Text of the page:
Attended a talk by Stanford's Paul Romer on the tragedies of the environmental and intellectual commons. He argues that assigning property rights to environmental commons has been proven effective in many cases. However, when it comes to "intellectual commons", property rights system has to deal with way more complex an issue. He uses downloadable music as an example. It's very hard to impose property rights or royalty system in that particular market. Napster has pirated, been sued, reborn again with supposedly legal face. iTunes is more legally careful. But still, you can't stop all the illegal downloadings. How to solve this? Romer (and I agree) points out that the big chunk of rents go to the record label companies. They are the ones who inflate the price of ideas (read: music). [I am told by a friend once that Dave Matthews has solution to this: leave record companies, do life concerts].
Another good point from Romer's talk. He said, the Who's guitarist Pete Townsend was the founder of feedback (this is a technique in twisting sound in guitaring). What if Townsend assumed a monopoly rights to it? Meaning, everybody who wanted to use feedback technique has to play royalty to Townsend? Then we would never heard of Jimi Hendrix improvisation.
But I have a small problem with Romer's matrix. He graphs a matrix of commons against property rights. In the first column are environmental commons, and second intellectual (he used "ideas"). Listed in order of strength in property rights protection imposition in the first columns are land (100% protection), fresh water (about in the middle), and common pastures and fish in the ocean (both are 0%). In the ideas column, list include recorded music (100%), pharmaceuticals and "cross-docking" [like what WalMart does] (about in the middle), and PCR (polymerized chain reaction -- I have no idea what this is) and oral rehydration therapy (both are 0%). Look closely. In fact Romer mixes up between private goods and public goods. Land is 100%. Sure, because it is (in almost all cases) very close to being a private good (of course "assigning property rights" is trivial. You don't even assign it! It is earned). And recorded music, being more complex, is a quasi-public good: it's nonrivalrous, but it's excludable (trust me). He should have been more clear on this.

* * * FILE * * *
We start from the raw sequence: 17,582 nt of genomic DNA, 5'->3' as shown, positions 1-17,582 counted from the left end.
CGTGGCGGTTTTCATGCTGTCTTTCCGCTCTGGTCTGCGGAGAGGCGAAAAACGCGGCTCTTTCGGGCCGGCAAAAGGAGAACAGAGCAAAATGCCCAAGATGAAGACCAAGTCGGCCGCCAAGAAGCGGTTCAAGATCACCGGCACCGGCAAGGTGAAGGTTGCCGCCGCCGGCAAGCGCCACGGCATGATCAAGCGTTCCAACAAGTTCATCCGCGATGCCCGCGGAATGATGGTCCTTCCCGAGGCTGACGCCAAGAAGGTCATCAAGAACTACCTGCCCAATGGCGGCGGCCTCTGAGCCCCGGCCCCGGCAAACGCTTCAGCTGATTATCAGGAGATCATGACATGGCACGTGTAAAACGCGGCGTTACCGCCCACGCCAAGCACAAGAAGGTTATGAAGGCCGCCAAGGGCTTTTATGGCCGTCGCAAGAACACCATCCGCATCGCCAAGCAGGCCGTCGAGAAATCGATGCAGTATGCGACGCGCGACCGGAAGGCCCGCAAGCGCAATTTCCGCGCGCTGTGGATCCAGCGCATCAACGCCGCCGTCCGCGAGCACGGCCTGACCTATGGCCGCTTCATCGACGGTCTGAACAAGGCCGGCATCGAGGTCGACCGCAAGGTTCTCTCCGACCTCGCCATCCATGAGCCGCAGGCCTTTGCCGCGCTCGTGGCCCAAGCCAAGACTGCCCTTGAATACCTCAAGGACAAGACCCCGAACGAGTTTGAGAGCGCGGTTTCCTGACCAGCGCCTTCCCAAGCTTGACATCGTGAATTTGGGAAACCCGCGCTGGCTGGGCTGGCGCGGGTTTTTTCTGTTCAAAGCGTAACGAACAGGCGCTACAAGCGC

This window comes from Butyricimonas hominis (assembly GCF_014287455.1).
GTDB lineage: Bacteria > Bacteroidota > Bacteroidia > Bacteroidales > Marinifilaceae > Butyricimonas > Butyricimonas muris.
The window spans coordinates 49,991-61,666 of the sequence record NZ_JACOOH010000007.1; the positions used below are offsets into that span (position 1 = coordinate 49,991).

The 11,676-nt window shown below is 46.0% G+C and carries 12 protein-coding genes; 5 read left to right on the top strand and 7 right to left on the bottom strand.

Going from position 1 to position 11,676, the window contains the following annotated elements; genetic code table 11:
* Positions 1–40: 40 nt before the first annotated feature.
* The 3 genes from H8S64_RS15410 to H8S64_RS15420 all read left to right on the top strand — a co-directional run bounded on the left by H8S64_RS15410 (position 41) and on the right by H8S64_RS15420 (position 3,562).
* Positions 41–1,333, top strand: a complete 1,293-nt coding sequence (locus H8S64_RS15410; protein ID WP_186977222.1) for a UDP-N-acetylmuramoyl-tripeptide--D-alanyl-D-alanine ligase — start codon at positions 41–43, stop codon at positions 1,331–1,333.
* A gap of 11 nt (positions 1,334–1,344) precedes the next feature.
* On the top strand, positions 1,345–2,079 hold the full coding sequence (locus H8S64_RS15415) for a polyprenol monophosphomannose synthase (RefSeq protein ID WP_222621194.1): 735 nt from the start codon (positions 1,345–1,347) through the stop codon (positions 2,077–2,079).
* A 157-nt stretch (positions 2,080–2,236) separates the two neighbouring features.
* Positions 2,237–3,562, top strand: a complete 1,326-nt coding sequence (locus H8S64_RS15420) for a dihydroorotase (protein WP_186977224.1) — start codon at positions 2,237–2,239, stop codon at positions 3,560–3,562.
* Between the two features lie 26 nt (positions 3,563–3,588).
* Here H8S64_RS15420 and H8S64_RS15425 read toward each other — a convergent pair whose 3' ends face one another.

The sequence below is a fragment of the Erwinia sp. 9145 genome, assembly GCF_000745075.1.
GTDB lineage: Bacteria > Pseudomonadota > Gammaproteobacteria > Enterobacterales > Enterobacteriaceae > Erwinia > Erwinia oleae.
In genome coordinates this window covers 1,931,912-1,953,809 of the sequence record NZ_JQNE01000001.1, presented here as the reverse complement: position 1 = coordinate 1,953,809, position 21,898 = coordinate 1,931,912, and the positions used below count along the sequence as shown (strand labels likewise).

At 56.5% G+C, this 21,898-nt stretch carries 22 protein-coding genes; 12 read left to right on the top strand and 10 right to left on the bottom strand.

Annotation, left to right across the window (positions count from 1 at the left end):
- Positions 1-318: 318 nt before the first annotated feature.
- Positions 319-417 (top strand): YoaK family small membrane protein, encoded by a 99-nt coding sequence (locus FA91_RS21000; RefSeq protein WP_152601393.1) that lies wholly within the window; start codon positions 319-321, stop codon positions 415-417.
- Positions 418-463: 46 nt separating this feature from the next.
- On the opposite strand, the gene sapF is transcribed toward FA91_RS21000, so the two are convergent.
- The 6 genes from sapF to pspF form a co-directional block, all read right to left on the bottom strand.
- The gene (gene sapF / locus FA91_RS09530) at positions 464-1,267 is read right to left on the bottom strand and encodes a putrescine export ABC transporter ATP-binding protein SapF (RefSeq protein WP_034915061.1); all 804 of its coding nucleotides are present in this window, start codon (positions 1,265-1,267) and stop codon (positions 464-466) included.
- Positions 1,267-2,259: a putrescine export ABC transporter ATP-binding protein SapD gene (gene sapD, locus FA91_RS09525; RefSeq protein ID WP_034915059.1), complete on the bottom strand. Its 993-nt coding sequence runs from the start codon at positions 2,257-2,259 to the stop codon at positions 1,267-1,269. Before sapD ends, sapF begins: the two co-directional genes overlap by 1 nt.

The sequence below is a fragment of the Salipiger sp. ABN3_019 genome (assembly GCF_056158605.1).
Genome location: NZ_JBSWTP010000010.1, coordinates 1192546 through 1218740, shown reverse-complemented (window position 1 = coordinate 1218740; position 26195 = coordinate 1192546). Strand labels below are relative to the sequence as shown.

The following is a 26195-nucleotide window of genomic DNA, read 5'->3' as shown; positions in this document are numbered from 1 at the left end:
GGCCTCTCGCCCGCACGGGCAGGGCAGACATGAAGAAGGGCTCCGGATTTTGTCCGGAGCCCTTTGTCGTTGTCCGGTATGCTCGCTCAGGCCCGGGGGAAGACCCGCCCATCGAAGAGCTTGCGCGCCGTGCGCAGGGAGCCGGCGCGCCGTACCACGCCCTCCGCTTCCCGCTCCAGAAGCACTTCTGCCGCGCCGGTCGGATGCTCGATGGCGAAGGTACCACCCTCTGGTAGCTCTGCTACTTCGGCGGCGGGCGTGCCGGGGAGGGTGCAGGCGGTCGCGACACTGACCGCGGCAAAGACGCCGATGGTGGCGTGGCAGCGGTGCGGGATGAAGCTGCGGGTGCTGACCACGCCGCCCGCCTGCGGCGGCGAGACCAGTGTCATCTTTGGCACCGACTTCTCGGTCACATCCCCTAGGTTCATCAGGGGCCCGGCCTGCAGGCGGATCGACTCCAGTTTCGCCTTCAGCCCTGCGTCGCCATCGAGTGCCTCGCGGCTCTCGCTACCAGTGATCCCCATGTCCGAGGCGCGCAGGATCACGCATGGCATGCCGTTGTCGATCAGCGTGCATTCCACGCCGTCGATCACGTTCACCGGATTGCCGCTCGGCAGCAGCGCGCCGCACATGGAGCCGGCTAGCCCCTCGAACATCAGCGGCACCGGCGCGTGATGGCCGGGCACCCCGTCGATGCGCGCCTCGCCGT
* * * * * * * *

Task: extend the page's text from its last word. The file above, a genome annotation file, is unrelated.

Update: My friend Basanta Dhungana has additional observation from the Romer talk yesterday. Basanta summed up: "...[Romer] opined that knowledge that generates knowledge (knowledge spill over) should not be regulated with full property right. Assigning full intellectual property right precludes other to innovate further. Therefore, government should invest on such knowledge based innovation..."